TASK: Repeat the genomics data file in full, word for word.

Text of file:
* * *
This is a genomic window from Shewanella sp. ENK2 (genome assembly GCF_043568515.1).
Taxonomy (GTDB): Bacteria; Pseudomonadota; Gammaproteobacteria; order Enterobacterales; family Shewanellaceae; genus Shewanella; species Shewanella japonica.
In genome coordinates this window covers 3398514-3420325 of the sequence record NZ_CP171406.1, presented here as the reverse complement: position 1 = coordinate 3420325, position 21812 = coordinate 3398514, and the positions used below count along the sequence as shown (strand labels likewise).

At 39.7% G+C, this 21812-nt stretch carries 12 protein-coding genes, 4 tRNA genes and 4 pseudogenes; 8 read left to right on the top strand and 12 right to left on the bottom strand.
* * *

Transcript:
This is a genomic window from Shewanella sp. ENK2 (genome assembly GCF_043568515.1).
Taxonomy (GTDB): Bacteria; Pseudomonadota; Gammaproteobacteria; order Enterobacterales; family Shewanellaceae; genus Shewanella; species Shewanella japonica.
In genome coordinates this window covers 3398514-3420325 of the sequence record NZ_CP171406.1, presented here as the reverse complement: position 1 = coordinate 3420325, position 21812 = coordinate 3398514, and the positions used below count along the sequence as shown (strand labels likewise).

At 39.7% G+C, this 21812-nt stretch carries 12 protein-coding genes, 4 tRNA genes and 4 pseudogenes; 8 read left to right on the top strand and 12 right to left on the bottom strand.